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Customer Review

on October 30, 2012
Few films contain such a palpable mix of dark comedy and brutality as William Friedkin's Killer Joe. The film reunites Friedkin with writer Tracy Letts, who last worked together on 2006's Bug. That film was a memorable little oddity that polarized audiences. If you have the stomach for it, Killer Joe is the superior film. For Friedkin, whose career was built on successes he had decades ago, it's a roaring comeback. For the star Matthew McConaughey, it's a career renaissance. In the last year, after serving time as the go-to guy for romantic comedies, McConaughey has begun taking on more daring roles and this is his most daring yet. It's also his best performance.

Most of Killer Joe takes place in a trailer park somewhere in Texas, home of the Smiths, a family of rednecks for whom the word `philistine' was almost certainly invented. Chris Smith (Emile Hirsch) is a drug dealer whose mother has stolen his stash and left him desperately in debt to some guys who will kill him unless he comes up with $6000. Learning of his mother's $50,000 life insurance policy for which his sister Dottie (Juno Temple) is the beneficiary, Chris approaches his father Ansel (Thomas Haden Church) about the prospect of having his mother killed. Not only would this solve Chris' problem, but it could lead to a big payday for Dottie, Ansel and his current wife Sharla (Gina Gershon). The person to do it is Joe Cooper (McConaughey), a Dallas detective who moonlights as a hitman. After they meet with Joe, he demands $25,000 in advance that Chris and Ansel are unable to provide. But Joe is willing to negotiate and will accept a retainer; Dottie.

There's no telling who is working against each other in the Smiths family. Although they lack any semblance of sagacity, their ignorance spawns both humor and horror. There's a sardonic glee in the way their story unfolds; we never know the length of stupidity they're capable of. The only redeeming character is Dottie, who seems mentally slower than her family (quite a feat), yet innocently more aware.

Letts' script is an adaption of his own play yet, unlike many stage adaptations, there's never a sense that this was made for the stage. One reason is Friedkin's fearless direction and the other is Caleb Deschanel's unflinching cinematography. Killer Joe was initially rated NC-17 (eventually surrendered) and it's hard to recall a film that so deserves it. This is a violent, bloody, misogynistic, and often sadistic film that basks in its lurid tendency to push the envelope. However, there's much more to Killer Joe than mere shock value. It's self-aware and crackles with great dialogue and memorable performances from everyone involved. It jumps right into the plot but slow burns with quiet intensity before erupting into total chaos, fueled mostly by McConaughey's menacing and frightening performance.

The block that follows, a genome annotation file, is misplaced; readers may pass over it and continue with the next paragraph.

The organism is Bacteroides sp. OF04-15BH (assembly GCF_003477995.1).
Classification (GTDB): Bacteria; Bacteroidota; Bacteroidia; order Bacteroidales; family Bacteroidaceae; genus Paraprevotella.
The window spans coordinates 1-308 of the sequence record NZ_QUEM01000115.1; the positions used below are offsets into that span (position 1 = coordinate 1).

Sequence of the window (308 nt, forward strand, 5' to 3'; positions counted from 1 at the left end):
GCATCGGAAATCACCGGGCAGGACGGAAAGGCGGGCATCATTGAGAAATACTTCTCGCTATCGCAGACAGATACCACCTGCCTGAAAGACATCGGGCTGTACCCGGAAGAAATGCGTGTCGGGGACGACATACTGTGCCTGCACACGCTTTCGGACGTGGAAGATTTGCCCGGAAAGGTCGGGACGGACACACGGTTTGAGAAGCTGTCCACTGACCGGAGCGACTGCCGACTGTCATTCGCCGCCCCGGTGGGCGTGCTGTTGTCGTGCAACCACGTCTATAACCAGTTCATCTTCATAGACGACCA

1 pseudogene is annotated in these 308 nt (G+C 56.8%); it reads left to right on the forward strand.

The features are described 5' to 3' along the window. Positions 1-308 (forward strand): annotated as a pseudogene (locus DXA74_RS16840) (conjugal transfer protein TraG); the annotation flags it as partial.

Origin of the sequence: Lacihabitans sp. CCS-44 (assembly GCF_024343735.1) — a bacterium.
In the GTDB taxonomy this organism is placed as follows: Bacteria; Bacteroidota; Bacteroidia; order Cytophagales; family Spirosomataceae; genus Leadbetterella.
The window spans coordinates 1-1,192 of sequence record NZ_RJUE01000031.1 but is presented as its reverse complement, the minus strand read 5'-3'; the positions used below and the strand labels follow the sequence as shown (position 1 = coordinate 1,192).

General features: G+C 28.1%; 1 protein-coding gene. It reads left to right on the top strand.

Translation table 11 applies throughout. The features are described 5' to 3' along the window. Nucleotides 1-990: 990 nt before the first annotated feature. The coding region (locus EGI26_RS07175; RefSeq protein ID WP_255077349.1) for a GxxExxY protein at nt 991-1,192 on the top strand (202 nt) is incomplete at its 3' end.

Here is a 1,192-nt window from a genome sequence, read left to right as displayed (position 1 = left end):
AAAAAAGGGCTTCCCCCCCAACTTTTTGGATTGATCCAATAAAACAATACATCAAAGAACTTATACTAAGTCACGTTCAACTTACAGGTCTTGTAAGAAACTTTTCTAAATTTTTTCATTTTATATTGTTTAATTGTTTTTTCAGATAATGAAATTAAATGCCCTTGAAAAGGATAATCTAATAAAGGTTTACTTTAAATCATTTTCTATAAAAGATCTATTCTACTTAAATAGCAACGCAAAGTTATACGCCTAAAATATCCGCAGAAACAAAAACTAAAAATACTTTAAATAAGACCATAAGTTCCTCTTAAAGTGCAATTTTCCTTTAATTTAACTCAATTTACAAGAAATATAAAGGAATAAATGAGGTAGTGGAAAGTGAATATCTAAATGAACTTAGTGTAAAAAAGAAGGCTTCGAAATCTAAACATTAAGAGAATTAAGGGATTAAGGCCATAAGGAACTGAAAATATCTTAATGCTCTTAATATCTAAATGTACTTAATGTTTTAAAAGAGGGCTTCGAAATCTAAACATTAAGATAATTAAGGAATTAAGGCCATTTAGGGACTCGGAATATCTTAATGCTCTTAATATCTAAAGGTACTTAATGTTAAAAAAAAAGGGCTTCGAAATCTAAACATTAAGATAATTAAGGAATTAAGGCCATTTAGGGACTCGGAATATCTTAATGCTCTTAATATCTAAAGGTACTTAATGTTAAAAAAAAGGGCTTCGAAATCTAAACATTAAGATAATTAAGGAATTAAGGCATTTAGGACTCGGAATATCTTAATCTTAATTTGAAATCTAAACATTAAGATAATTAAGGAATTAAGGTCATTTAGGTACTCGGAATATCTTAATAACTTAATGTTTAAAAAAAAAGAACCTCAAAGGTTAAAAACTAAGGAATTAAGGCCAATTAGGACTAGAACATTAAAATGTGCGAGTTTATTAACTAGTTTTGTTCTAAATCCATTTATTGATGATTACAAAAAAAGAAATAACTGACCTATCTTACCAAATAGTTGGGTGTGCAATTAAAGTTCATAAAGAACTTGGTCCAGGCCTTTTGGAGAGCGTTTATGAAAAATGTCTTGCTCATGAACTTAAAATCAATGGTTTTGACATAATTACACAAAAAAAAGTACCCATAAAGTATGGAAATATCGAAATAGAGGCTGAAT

Before becoming a romantic-comedy heartthrob McConaughey appeared in Texas Chainsaw Massacre: The Next Generation and for all that film's shortcomings, he did an exceptional job playing crazy. Even with that performance on his resumé, who could've foretold McConaughey could deliver such a memorable performance that allows him to exploit his natural charisma and charm to play completely against type and make Joe Cooper's ferocity and stark brutality all the more shocking? The performance is so unconventional and horrifying that it won't lead him to an Oscar, but few will argue what an Oscar-caliber performance this is. The other stand-out is Church, playing a character so stupid it takes the right kind of actor to keep it from bubbling over the top. Church's comically silly facial hair and his gift for deadpan make Ansel the comic relief of the film, but he keeps the character from seeming contrived or false within the film's context. He's a gifted actor who never fails to please and surprise.

The conclusion of Killer Joe features a long scene involving McConaughey, Church, Gershon, and a chicken leg that stands out as one of the most nail-bitingly intense scenes of any film this year. It's hard to anticipate a scene more startling or suspenseful. Here McConaughey reaches deep into his acting range to show the depths of Killer Joe's (both the movie and character) depravity; this is the moment where he totally sheds the rom-com image. If the Academy were more willing to award edgy, brave performances, this moment would almost certainly win him an Oscar. It's a scene that bristles with energy and no matter how chaotic and shocking it becomes, you can't look away.

Killer Joe is a film that gets in your head and stays there. It's a shocking and powerful film that makes a devastating impact. It's certainly entertaining, but make no mistake, it's not for the faint of heart and will disgust and revolt many an audience member. It's one of the most disturbing films of 2012. It's also one of the best.

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